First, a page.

Expansion joints in hydronic systems are used when the natural flexibility of the pipe will not handle the calculated movement caused by thermal expansion. Those joints could be hard piped loops, Metraloops, metal bellows type, or rubber expansion joints. Regardless of the type of expansion joint specified, it’s really all about the guides. Much of what will follow is specific to low-pressure hydronic systems (under 250°F). Let’s look at the listed expansion devices.
Bellows Type Expansion Joints
When referring to expansion joints for hydronic applications, the bellow type has been around a long time. They provide axial compression but are not intended for lateral movement. They move like an accordion and they may be manufactured for a range of movement. Unlike pipe loops, they are inline with the pipe and make a lot of sense when space is real tight. The Metraflex MNLC is an example we use in hydronic systems.
The bellows style must utilize many guides depending on the length and pressure in the pipe. It is important that the joint does not move laterally. This happens if the pipe bows because of lack of proper guiding or no anchors. The number of guides required also dictates the same number of structural points to attach the guide. That is where a great deal of expense may arise.
One challenge with the bellows type joint is what is referred to as “squirm”. This is a failure of the expansion joint because while flexing the bellows moved laterally within the joint. It is less of an issue in hydronics since the length of the bellows is relatively short. When the hydronic system expansion becomes 4” or more and a bellows type joint is requested, we recommend the Metragator. The “Gator” is still a bellows joint but includes a liner and the external pressurized cover protects the product from damage during construction as well as avoiding squirm.
In smaller piping systems and fin tube radiation runs, you will find expansion compensators. Just another name for an expansion joint. Copper pipe will move over 2” per 100 feet but also bends pretty easily. When there are long runs of copper fin tube, the expansion and the bending may be an issue which can cause scraping noises at best and damage at worst.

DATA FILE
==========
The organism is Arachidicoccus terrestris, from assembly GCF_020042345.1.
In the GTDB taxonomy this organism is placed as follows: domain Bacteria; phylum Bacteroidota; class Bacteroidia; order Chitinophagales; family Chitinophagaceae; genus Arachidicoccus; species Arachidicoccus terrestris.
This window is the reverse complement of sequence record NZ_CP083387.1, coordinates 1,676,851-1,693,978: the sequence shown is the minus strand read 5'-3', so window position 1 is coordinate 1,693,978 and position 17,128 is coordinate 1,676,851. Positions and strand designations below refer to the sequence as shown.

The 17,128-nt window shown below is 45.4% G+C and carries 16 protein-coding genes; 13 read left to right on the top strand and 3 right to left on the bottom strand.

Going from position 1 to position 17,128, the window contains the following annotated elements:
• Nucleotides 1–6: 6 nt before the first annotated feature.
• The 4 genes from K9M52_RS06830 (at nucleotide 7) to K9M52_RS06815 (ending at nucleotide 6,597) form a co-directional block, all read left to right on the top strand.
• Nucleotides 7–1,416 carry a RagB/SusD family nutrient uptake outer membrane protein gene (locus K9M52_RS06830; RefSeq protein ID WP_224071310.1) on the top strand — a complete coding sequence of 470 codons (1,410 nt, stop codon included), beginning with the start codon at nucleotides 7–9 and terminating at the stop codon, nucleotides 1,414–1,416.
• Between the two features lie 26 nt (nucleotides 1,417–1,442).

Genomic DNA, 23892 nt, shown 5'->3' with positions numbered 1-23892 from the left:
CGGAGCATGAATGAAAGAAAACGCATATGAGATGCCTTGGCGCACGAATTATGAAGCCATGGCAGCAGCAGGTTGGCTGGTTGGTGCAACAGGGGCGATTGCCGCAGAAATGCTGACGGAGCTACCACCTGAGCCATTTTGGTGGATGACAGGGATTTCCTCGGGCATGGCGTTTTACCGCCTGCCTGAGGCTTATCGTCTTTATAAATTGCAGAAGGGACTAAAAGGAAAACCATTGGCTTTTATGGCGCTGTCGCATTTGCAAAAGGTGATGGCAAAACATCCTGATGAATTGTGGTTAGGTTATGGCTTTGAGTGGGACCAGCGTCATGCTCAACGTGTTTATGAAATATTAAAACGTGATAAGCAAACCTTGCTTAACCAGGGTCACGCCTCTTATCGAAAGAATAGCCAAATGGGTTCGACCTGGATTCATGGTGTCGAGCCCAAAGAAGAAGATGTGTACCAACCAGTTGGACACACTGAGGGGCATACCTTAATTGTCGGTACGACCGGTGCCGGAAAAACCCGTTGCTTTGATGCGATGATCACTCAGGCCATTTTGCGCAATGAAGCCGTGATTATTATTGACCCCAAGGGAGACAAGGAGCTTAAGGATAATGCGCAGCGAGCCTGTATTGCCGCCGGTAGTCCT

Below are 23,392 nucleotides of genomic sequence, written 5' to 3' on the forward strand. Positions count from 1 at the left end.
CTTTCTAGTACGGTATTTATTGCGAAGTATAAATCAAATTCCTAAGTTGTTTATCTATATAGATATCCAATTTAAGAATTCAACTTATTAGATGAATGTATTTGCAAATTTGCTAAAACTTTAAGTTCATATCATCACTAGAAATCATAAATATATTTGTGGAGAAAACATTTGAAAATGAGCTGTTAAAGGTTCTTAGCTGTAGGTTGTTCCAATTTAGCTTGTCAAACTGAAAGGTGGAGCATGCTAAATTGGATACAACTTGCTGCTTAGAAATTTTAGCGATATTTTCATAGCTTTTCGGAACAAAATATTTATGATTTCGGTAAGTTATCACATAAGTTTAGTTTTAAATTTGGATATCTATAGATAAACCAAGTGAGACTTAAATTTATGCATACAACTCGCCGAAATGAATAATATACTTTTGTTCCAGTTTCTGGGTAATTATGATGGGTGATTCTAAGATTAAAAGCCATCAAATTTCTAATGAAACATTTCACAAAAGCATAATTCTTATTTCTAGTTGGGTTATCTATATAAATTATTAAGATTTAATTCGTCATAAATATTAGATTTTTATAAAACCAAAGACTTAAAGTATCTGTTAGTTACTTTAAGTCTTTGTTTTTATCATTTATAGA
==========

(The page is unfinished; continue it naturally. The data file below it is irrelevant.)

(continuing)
There may be an advantage to specifying a compensator to be used if the fin tube exceeds a certain length. For example, provide properly guided expansion compensators on all fin tube runs over 40 feet. Remember the guides when detailing. Below are examples of inexpensive baseboard guides from Metraflex.
While the engineer designs and lays out the piping system there should be an analysis to determine if there are enough “L” turns, “Z” turns or ”U” turns to handle the thermal expansion of the pipe. If there is not enough natural movement, the engineer may turn to a piped expansion loop.
The challenge with piped loops is the real estate. Let’s look at an example. Assume we have 100 feet of 6” steel pipe with 180°F heating water. Page 26 of The Metraflex Expansion Guide shows 1.36” of expansion from 0°F. If we apply a safety factor and look at the same manual’s page 25, the loop will be 4’6” wide by 9’ long. If there are two of the insulated pipes and they are nested, the space required will be over 5 feet wide and 10’ long. This could interfere with electrical, plumbing, ductwork, or fire protection. In addition, the welding of pipe elbows, and hangers for the pipe will be expensive.
The Metraflex Metraloop is a great solution to the real estate problem of piped loops. The loop in the example above is only 36” by 45” with 4” of movement. They are available in copper sweat, steel flanged or weld or grooved. Although they come standard with 1.5” or 4” of movement, most engineers simply specify the 4” movement since there is little price difference.
Compared to conventional bellows-type expansion joints and hard pipe loops, Metraloop exerts a fraction of the anchor load, requires far fewer pipe guides, and takes less space – all significantly reducing overall project costs.
They can be nested with as many pipes as you have and the pipes may be different sizes.
Lastly, the Metraloop is simple to indicate on the drawings. Show the two anchors, show a small nested loop symbol and the guides. Sizing is done by Deppmann when we take off the project.
Next week the R. L. Deppmann Monday Morning Minutes will look at two expansion joint options at pumps if you expect axial movement.
Discover more on the: Hydronic Expansion Joints Series: